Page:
Utilizing Best Practices: On Stage and in the Classroom

Brenna Kempf with a student
Autism is called a spectrum disorder because there is a large variety of characteristics and symptoms that could be present, ranging from mild to severe. All of the intricacies and variables make each individual person and their story unique. The main character in our story, Caitlin, has autism. This play follows her story as she navigates life after the loss of her brother, Devon.

Mockingbird is presented in partnership with the Autism Society of Southeastern Wisconsin. The young performers portraying characters with autism (Caitlin and William) have participated in rehearsals with Julie Quigley, program manager for the Autism Society. Julie provided a wealth of information on autism to assist the young performer’s research. Throughout the rehearsal process, she ensured that the artistic interpretation of the characters on the spectrum is both authentic and respectful. With her help, Director Marcy Kearns and Next Steps Director Brenna Kempf coached the young performers as they found purpose and meaning to drive every choice they made for their performance.

The art of making intentional choices with reasoning behind each one is a “best practice” for an actor. This type of work provides authenticity and honesty on stage. The portrayals of Caitlin and William are not rooted in their autism, but in who they are as a person, their intentions and objectives, and the obstacles that they face.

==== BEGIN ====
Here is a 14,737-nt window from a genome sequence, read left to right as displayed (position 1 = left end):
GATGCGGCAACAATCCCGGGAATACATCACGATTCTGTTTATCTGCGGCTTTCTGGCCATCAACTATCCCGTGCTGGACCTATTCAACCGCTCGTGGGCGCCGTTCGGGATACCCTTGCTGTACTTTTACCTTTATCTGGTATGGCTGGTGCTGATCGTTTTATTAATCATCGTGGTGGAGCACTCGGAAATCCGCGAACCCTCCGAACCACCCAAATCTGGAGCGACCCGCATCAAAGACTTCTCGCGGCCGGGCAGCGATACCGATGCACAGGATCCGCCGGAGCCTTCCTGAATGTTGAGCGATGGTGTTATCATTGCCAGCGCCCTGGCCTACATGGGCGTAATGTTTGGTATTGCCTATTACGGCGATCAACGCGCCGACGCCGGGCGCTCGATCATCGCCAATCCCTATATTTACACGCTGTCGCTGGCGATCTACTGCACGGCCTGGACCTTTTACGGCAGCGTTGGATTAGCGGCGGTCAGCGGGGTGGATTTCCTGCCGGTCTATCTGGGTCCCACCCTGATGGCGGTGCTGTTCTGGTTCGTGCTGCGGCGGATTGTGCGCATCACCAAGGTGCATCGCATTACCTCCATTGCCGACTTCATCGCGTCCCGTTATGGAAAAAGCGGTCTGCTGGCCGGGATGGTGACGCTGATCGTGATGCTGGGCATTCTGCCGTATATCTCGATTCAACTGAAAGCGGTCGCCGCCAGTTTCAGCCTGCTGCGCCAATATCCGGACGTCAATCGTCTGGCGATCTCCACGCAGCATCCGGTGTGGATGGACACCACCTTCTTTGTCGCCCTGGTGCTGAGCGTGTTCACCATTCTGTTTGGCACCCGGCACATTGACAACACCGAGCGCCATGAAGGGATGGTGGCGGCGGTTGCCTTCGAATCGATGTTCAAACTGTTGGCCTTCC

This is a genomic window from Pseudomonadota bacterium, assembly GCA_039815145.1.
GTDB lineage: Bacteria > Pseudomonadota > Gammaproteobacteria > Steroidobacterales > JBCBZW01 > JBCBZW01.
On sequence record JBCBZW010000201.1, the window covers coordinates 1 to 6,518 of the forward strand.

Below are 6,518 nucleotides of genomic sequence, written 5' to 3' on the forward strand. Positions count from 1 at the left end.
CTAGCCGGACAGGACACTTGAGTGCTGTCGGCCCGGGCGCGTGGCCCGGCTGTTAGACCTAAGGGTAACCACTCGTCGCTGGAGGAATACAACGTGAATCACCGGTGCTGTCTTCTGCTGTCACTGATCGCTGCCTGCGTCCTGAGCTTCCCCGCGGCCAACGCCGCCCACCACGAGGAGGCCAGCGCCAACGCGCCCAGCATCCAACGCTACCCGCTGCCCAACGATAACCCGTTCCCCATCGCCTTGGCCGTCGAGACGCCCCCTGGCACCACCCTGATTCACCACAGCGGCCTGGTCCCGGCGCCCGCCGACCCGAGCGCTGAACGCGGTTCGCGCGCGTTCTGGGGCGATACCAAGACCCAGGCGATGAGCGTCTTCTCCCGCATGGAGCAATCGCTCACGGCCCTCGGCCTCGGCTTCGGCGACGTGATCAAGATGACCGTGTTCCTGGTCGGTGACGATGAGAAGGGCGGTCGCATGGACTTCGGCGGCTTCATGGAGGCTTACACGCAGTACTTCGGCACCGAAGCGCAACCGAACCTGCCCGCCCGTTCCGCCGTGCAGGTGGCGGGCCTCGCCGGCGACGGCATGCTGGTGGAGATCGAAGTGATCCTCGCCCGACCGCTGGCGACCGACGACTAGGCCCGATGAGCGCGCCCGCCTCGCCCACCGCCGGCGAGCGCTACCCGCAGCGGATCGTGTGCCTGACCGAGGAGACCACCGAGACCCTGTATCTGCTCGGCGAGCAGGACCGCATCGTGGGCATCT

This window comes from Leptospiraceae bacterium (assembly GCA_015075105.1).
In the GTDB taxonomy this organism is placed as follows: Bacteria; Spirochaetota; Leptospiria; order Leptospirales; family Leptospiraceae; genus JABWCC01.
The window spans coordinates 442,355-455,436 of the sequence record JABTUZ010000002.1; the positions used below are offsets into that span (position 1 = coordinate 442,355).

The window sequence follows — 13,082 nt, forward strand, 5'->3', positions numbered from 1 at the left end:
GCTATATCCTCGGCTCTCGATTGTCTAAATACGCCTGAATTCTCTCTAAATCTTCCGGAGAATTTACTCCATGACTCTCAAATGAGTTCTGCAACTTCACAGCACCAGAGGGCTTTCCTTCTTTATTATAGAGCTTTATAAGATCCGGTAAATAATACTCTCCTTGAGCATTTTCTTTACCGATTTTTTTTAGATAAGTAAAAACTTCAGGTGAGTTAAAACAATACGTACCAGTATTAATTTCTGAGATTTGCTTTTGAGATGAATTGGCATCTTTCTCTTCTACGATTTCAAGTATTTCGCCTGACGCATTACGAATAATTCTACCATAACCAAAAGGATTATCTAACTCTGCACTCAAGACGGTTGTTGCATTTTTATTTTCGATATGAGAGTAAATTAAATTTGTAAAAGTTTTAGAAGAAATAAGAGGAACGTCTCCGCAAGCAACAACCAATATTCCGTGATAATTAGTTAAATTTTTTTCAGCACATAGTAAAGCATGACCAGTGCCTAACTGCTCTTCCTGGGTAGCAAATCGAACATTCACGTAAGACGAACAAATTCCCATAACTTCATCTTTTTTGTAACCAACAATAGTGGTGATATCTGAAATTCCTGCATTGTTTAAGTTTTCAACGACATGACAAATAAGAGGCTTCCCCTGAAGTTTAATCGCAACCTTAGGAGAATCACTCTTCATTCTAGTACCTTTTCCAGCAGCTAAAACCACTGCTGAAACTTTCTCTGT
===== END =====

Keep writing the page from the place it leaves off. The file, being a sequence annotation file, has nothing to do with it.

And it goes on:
This mirrors some of our best practices that we use our Next Steps program. Now in its fifth year, these Theater Academy classes for students on the autism spectrum provide the community, confidence, training, and tools to help each individual to take their next step as an artist and as a person. Students take classes in Musical Theater and Acting, and following our philosophy of teaching life skills through stage skills, students are simultaneously practicing social skills, emotion recognition and expression, empathy, conversation and listening skills, and non-verbal behaviors and gestures.

Since our pilot year, we have worked closely with Mary Stone of Stepping Stones, LLC, who helps ensure that we are using the most recent, research-based best practices. We create a safe and welcoming environment with meet and greets, social stories, and visual schedules. We provide resources for our students, including fidget toys and quiet rooms. Our most important practice, however, is seeing the student first. We see who they are as a person – their interests, their comforts, the things that they need support with – before we look at their autism.

Also part of our Next Steps program are our Sensory Friendly performances, designed for audience members on the autism spectrum or other sensory sensitivities and their families. These select performances have modifications and accommodations to make a trip to the theater a friendly and inviting experience, including lowered sound and lighting, and resources such as social stories, noise-cancelling earmuffs, and more.

Our Sensory Friendly performance of MOCKINGBIRD is on Saturday, April 8 at 1pm. Registration is open for our Next Steps Academy classes during Spring Break, April 10 – 14, as well as our summer sessions beginning August 7.

Learn more about our Theater Academy classes and Sensory Friendly performances.

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